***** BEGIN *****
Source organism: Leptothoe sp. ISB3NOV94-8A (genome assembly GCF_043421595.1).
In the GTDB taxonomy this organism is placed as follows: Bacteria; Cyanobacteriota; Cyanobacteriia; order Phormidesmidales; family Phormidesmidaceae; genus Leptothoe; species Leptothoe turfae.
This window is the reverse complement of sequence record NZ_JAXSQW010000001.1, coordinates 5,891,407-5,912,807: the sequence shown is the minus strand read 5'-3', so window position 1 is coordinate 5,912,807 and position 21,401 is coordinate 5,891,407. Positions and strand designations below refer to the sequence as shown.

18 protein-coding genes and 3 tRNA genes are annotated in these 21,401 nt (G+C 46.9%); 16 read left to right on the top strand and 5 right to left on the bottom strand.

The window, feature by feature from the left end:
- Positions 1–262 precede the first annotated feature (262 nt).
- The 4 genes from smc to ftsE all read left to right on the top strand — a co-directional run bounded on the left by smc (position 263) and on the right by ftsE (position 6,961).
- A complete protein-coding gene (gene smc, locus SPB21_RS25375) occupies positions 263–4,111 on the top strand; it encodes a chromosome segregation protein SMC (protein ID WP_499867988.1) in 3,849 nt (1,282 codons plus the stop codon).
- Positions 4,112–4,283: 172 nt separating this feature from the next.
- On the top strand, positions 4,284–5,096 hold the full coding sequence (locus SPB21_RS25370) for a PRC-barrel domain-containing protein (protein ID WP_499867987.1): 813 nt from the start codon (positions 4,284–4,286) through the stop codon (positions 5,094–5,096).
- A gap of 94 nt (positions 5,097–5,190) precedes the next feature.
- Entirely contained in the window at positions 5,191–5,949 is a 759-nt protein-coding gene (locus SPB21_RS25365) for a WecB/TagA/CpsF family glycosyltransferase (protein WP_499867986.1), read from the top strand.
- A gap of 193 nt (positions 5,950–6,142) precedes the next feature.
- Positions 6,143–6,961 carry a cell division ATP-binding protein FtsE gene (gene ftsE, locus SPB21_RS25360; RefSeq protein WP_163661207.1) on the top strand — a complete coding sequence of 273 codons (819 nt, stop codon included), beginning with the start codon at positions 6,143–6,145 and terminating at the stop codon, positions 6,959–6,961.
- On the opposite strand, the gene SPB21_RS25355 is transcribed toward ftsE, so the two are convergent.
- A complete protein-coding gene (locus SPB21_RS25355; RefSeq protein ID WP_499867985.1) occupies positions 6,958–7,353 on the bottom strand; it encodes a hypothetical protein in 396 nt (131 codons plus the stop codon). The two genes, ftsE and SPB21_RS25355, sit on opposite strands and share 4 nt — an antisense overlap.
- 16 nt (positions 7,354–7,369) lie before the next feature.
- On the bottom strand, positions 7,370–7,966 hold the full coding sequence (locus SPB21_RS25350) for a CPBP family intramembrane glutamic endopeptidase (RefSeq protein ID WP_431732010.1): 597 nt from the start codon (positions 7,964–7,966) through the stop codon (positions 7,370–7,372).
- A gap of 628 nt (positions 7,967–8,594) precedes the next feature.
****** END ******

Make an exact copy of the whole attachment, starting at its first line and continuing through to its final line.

Source organism: Leptothoe sp. ISB3NOV94-8A (genome assembly GCF_043421595.1).
In the GTDB taxonomy this organism is placed as follows: Bacteria; Cyanobacteriota; Cyanobacteriia; order Phormidesmidales; family Phormidesmidaceae; genus Leptothoe; species Leptothoe turfae.
This window is the reverse complement of sequence record NZ_JAXSQW010000001.1, coordinates 5,891,407-5,912,807: the sequence shown is the minus strand read 5'-3', so window position 1 is coordinate 5,912,807 and position 21,401 is coordinate 5,891,407. Positions and strand designations below refer to the sequence as shown.

18 protein-coding genes and 3 tRNA genes are annotated in these 21,401 nt (G+C 46.9%); 16 read left to right on the top strand and 5 right to left on the bottom strand.

The window, feature by feature from the left end:
- Positions 1–262 precede the first annotated feature (262 nt).
- The 4 genes from smc to ftsE all read left to right on the top strand — a co-directional run bounded on the left by smc (position 263) and on the right by ftsE (position 6,961).
- A complete protein-coding gene (gene smc, locus SPB21_RS25375) occupies positions 263–4,111 on the top strand; it encodes a chromosome segregation protein SMC (protein ID WP_499867988.1) in 3,849 nt (1,282 codons plus the stop codon).
- Positions 4,112–4,283: 172 nt separating this feature from the next.
- On the top strand, positions 4,284–5,096 hold the full coding sequence (locus SPB21_RS25370) for a PRC-barrel domain-containing protein (protein ID WP_499867987.1): 813 nt from the start codon (positions 4,284–4,286) through the stop codon (positions 5,094–5,096).
- A gap of 94 nt (positions 5,097–5,190) precedes the next feature.
- Entirely contained in the window at positions 5,191–5,949 is a 759-nt protein-coding gene (locus SPB21_RS25365) for a WecB/TagA/CpsF family glycosyltransferase (protein WP_499867986.1), read from the top strand.
- A gap of 193 nt (positions 5,950–6,142) precedes the next feature.
- Positions 6,143–6,961 carry a cell division ATP-binding protein FtsE gene (gene ftsE, locus SPB21_RS25360; RefSeq protein WP_163661207.1) on the top strand — a complete coding sequence of 273 codons (819 nt, stop codon included), beginning with the start codon at positions 6,143–6,145 and terminating at the stop codon, positions 6,959–6,961.
- On the opposite strand, the gene SPB21_RS25355 is transcribed toward ftsE, so the two are convergent.
- A complete protein-coding gene (locus SPB21_RS25355; RefSeq protein ID WP_499867985.1) occupies positions 6,958–7,353 on the bottom strand; it encodes a hypothetical protein in 396 nt (131 codons plus the stop codon). The two genes, ftsE and SPB21_RS25355, sit on opposite strands and share 4 nt — an antisense overlap.
- 16 nt (positions 7,354–7,369) lie before the next feature.
- On the bottom strand, positions 7,370–7,966 hold the full coding sequence (locus SPB21_RS25350) for a CPBP family intramembrane glutamic endopeptidase (RefSeq protein ID WP_431732010.1): 597 nt from the start codon (positions 7,964–7,966) through the stop codon (positions 7,370–7,372).
- A gap of 628 nt (positions 7,967–8,594) precedes the next feature.